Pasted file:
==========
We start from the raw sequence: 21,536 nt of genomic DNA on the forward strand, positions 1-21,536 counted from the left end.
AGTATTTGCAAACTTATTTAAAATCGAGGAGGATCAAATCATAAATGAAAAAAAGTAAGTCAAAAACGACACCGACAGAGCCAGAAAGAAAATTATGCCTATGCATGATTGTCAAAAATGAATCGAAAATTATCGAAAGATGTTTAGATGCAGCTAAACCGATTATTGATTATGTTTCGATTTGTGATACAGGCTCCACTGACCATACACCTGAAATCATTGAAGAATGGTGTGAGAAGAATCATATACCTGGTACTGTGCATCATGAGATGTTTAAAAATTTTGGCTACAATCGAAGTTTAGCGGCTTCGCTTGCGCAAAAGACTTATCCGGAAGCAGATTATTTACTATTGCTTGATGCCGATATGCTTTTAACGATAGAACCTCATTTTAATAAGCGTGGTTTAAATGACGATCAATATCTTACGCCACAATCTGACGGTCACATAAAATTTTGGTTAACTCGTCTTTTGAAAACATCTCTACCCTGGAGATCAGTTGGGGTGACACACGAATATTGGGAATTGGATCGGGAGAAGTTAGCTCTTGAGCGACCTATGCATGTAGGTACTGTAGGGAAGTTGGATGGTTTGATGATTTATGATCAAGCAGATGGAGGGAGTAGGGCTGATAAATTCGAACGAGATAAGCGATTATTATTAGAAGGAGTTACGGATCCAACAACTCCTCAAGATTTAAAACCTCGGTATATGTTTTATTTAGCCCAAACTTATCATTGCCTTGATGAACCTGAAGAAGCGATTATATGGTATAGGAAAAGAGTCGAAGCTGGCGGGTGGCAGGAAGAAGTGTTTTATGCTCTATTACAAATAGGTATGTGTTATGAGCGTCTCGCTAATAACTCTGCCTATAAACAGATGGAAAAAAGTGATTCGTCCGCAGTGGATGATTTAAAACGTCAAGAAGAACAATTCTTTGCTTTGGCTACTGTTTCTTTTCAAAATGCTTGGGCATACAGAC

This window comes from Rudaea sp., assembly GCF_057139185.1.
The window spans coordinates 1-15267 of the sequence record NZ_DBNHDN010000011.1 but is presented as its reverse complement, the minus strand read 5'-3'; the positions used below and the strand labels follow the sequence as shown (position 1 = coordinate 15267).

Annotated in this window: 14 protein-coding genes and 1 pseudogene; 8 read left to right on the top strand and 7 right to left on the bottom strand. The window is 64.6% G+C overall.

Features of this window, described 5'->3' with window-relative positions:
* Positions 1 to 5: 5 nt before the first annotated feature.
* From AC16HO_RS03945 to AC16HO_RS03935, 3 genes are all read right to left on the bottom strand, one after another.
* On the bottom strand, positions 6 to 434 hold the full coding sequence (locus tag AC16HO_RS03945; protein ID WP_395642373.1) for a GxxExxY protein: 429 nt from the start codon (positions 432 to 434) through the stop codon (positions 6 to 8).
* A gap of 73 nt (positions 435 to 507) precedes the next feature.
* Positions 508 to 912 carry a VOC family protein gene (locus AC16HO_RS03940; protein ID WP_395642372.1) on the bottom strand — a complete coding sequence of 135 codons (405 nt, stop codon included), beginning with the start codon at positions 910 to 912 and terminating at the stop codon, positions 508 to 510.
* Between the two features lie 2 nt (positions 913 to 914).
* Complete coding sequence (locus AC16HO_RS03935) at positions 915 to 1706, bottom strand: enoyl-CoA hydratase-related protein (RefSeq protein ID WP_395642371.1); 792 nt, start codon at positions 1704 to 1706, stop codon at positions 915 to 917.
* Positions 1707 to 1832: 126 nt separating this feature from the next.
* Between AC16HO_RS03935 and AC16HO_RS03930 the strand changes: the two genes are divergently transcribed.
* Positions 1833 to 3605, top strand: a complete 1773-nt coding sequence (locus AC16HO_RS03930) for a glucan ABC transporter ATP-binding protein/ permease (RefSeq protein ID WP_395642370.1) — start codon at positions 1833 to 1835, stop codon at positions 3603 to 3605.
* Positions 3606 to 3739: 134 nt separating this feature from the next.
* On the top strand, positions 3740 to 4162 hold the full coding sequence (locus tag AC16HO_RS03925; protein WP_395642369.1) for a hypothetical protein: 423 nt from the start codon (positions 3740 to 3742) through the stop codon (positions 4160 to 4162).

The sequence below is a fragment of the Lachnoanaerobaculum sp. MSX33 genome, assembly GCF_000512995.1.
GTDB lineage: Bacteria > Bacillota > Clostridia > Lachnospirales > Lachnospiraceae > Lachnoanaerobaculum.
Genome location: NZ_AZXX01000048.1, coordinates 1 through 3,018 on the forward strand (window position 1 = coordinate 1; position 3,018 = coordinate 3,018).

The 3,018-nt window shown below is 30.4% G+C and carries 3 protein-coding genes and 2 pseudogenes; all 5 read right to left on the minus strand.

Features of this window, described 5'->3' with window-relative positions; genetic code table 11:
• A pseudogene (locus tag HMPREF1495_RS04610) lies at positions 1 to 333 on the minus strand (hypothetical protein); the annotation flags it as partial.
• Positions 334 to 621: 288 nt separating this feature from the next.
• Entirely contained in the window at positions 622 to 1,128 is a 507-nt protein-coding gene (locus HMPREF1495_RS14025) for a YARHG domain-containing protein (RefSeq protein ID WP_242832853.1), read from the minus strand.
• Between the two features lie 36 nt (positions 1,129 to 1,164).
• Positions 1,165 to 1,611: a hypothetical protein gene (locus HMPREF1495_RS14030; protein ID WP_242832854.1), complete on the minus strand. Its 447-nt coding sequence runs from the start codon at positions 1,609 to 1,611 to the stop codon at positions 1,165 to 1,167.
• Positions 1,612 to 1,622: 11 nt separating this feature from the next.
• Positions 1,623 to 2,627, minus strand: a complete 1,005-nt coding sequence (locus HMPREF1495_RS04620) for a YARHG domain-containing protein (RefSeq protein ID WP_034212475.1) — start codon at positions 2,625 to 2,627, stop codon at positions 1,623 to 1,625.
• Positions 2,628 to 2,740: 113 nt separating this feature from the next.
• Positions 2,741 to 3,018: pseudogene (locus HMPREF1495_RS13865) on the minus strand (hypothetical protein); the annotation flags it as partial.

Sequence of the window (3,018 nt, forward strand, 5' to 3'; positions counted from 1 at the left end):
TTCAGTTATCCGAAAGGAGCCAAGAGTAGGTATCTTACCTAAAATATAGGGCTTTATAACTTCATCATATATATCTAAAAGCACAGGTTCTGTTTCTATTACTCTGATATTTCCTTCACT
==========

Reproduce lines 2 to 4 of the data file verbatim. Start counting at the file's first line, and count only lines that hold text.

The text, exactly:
AGTATTTGCAAACTTATTTAAAATCGAGGAGGATCAAATCATAAATGAAAAAAAGTAAGTCAAAAACGACACCGACAGAGCCAGAAAGAAAATTATGCCTATGCATGATTGTCAAAAATGAATCGAAAATTATCGAAAGATGTTTAGATGCAGCTAAACCGATTATTGATTATGTTTCGATTTGTGATACAGGCTCCACTGACCATACACCTGAAATCATTGAAGAATGGTGTGAGAAGAATCATATACCTGGTACTGTGCATCATGAGATGTTTAAAAATTTTGGCTACAATCGAAGTTTAGCGGCTTCGCTTGCGCAAAAGACTTATCCGGAAGCAGATTATTTACTATTGCTTGATGCCGATATGCTTTTAACGATAGAACCTCATTTTAATAAGCGTGGTTTAAATGACGATCAATATCTTACGCCACAATCTGACGGTCACATAAAATTTTGGTTAACTCGTCTTTTGAAAACATCTCTACCCTGGAGATCAGTTGGGGTGACACACGAATATTGGGAATTGGATCGGGAGAAGTTAGCTCTTGAGCGACCTATGCATGTAGGTACTGTAGGGAAGTTGGATGGTTTGATGATTTATGATCAAGCAGATGGAGGGAGTAGGGCTGATAAATTCGAACGAGATAAGCGATTATTATTAGAAGGAGTTACGGATCCAACAACTCCTCAAGATTTAAAACCTCGGTATATGTTTTATTTAGCCCAAACTTATCATTGCCTTGATGAACCTGAAGAAGCGATTATATGGTATAGGAAAAGAGTCGAAGCTGGCGGGTGGCAGGAAGAAGTGTTTTATGCTCTATTACAAATAGGTATGTGTTATGAGCGTCTCGCTAATAACTCTGCCTATAAACAGATGGAAAAAAGTGATTCGTCCGCAGTGGATGATTTAAAACGTCAAGAAGAACAATTCTTTGCTTTGGCTACTGTTTCTTTTCAAAATGCTTGGGCATACAGAC

This window comes from Rudaea sp., assembly GCF_057139185.1.
The window spans coordinates 1-15267 of the sequence record NZ_DBNHDN010000011.1 but is presented as its reverse complement, the minus strand read 5'-3'; the positions used below and the strand labels follow the sequence as shown (position 1 = coordinate 15267).